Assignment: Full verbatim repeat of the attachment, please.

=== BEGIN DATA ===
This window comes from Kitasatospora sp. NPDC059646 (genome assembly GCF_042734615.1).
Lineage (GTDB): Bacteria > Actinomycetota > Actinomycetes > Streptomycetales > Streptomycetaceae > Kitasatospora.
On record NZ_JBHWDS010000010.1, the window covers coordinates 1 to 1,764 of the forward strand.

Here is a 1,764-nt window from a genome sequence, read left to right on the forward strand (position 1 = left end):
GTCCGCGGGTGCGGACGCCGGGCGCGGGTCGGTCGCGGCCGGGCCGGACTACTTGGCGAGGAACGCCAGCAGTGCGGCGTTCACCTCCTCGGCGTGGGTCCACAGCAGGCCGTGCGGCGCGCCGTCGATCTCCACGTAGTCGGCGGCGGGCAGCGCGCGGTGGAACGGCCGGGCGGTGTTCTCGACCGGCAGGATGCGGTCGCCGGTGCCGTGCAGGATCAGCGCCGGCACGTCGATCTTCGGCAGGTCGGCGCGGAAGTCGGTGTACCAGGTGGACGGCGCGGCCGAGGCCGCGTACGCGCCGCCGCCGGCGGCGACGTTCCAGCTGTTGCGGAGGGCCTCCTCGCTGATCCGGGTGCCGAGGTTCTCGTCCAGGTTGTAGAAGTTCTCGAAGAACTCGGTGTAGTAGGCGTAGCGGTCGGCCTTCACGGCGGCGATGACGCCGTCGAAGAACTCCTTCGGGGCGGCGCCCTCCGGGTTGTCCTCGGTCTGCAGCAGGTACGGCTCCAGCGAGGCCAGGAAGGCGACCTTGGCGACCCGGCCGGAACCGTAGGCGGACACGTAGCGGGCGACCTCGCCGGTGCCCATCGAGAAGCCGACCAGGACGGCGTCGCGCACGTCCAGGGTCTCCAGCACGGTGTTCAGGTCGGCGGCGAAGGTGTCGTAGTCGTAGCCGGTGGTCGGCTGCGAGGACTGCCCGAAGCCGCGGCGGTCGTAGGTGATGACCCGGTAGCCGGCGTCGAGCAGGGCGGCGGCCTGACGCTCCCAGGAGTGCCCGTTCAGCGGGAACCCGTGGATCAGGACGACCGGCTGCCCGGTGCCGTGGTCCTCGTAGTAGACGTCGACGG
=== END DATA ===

This window comes from Kitasatospora sp. NPDC059646 (genome assembly GCF_042734615.1).
Lineage (GTDB): Bacteria > Actinomycetota > Actinomycetes > Streptomycetales > Streptomycetaceae > Kitasatospora.
On record NZ_JBHWDS010000010.1, the window covers coordinates 1 to 1,764 of the forward strand.

Here is a 1,764-nt window from a genome sequence, read left to right on the forward strand (position 1 = left end):
GTCCGCGGGTGCGGACGCCGGGCGCGGGTCGGTCGCGGCCGGGCCGGACTACTTGGCGAGGAACGCCAGCAGTGCGGCGTTCACCTCCTCGGCGTGGGTCCACAGCAGGCCGTGCGGCGCGCCGTCGATCTCCACGTAGTCGGCGGCGGGCAGCGCGCGGTGGAACGGCCGGGCGGTGTTCTCGACCGGCAGGATGCGGTCGCCGGTGCCGTGCAGGATCAGCGCCGGCACGTCGATCTTCGGCAGGTCGGCGCGGAAGTCGGTGTACCAGGTGGACGGCGCGGCCGAGGCCGCGTACGCGCCGCCGCCGGCGGCGACGTTCCAGCTGTTGCGGAGGGCCTCCTCGCTGATCCGGGTGCCGAGGTTCTCGTCCAGGTTGTAGAAGTTCTCGAAGAACTCGGTGTAGTAGGCGTAGCGGTCGGCCTTCACGGCGGCGATGACGCCGTCGAAGAACTCCTTCGGGGCGGCGCCCTCCGGGTTGTCCTCGGTCTGCAGCAGGTACGGCTCCAGCGAGGCCAGGAAGGCGACCTTGGCGACCCGGCCGGAACCGTAGGCGGACACGTAGCGGGCGACCTCGCCGGTGCCCATCGAGAAGCCGACCAGGACGGCGTCGCGCACGTCCAGGGTCTCCAGCACGGTGTTCAGGTCGGCGGCGAAGGTGTCGTAGTCGTAGCCGGTGGTCGGCTGCGAGGACTGCCCGAAGCCGCGGCGGTCGTAGGTGATGACCCGGTAGCCGGCGTCGAGCAGGGCGGCGGCCTGACGCTCCCAGGAGTGCCCGTTCAGCGGGAACCCGTGGATCAGGACGACCGGCTGCCCGGTGCCGTGGTCCTCGTAGTAGACGTCGACGG